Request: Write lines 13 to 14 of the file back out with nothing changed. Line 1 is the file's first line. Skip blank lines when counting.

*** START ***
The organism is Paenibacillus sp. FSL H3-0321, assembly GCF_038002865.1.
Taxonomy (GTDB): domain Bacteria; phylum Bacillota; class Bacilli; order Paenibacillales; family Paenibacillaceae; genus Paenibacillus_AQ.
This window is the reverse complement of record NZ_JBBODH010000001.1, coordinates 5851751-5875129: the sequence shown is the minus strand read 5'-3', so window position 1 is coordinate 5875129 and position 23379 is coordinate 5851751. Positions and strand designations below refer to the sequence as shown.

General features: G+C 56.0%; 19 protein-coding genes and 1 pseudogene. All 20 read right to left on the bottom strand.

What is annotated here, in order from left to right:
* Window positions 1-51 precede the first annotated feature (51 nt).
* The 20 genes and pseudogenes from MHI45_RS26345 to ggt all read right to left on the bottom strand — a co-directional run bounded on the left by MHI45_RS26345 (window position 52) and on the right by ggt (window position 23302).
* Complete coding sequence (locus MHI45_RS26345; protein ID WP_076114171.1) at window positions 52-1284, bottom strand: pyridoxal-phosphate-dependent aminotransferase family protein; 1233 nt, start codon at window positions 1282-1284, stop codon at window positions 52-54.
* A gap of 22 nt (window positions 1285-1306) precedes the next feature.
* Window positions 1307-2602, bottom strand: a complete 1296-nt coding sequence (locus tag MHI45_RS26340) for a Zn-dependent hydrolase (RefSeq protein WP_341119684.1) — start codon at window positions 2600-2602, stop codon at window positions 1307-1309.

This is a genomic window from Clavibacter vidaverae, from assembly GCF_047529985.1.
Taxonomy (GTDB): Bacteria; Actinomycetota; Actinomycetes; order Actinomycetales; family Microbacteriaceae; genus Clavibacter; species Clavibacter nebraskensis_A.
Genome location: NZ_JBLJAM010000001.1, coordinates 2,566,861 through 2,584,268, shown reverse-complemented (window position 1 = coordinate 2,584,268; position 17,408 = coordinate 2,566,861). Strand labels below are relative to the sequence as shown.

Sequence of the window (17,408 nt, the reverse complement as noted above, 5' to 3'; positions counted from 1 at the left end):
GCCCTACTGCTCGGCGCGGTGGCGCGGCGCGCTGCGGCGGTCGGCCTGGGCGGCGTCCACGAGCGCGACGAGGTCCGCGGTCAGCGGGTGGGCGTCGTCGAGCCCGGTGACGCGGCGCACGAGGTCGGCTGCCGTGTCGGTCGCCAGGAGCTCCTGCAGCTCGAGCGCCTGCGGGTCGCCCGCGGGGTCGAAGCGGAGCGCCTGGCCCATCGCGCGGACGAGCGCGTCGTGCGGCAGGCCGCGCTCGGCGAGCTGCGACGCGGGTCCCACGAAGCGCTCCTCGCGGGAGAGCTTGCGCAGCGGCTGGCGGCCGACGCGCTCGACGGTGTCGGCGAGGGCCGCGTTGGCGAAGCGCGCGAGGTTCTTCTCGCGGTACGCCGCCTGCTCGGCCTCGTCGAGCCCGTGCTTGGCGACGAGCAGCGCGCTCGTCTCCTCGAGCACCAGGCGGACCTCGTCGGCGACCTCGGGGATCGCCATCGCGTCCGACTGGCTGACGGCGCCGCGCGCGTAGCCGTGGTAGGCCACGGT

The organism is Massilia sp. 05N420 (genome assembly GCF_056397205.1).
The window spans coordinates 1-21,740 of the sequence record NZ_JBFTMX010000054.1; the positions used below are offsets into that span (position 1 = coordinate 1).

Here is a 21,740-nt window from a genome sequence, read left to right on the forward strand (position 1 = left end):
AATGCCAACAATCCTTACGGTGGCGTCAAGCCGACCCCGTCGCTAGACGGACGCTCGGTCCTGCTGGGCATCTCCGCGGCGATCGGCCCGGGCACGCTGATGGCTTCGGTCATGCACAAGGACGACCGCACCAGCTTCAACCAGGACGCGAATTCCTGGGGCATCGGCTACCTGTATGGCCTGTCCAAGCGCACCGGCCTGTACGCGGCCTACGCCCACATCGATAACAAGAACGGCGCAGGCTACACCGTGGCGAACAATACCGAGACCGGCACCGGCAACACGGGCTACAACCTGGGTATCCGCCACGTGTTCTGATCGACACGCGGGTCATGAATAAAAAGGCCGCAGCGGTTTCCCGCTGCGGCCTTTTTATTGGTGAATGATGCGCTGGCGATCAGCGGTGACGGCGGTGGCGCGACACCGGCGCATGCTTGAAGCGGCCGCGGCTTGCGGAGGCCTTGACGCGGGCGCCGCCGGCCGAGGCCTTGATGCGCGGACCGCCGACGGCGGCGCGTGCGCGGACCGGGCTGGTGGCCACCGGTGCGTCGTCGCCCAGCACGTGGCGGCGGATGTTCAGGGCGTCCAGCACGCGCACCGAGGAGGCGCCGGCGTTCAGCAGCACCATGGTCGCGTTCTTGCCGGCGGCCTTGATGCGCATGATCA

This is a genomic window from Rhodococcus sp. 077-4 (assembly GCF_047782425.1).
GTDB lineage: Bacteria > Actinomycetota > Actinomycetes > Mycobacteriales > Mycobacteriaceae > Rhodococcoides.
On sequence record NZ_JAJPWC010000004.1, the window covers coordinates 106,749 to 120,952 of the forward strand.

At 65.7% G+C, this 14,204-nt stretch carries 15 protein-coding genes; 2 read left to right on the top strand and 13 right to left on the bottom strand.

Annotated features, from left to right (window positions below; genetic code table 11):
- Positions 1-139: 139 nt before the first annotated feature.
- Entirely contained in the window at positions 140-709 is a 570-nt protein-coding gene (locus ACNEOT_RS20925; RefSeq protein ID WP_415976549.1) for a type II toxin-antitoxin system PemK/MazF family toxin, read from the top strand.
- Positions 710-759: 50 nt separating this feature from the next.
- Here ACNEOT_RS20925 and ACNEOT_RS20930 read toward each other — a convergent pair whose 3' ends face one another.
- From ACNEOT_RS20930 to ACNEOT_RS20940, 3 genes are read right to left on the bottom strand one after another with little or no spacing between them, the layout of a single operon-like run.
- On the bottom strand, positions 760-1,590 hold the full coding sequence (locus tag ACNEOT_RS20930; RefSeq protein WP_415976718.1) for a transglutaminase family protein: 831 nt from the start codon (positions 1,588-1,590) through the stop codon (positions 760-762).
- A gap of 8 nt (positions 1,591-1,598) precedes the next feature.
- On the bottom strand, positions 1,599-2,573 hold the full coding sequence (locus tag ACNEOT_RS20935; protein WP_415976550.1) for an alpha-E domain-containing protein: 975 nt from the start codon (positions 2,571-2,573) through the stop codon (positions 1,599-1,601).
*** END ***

Genome location: NZ_JBLJAM010000001.1, coordinates 2,566,861 through 2,584,268, shown reverse-complemented (window position 1 = coordinate 2,584,268; position 17,408 = coordinate 2,566,861). Strand labels below are relative to the sequence as shown.

Sequence of the window (17,408 nt, the reverse complement as noted above, 5' to 3'; positions counted from 1 at the left end):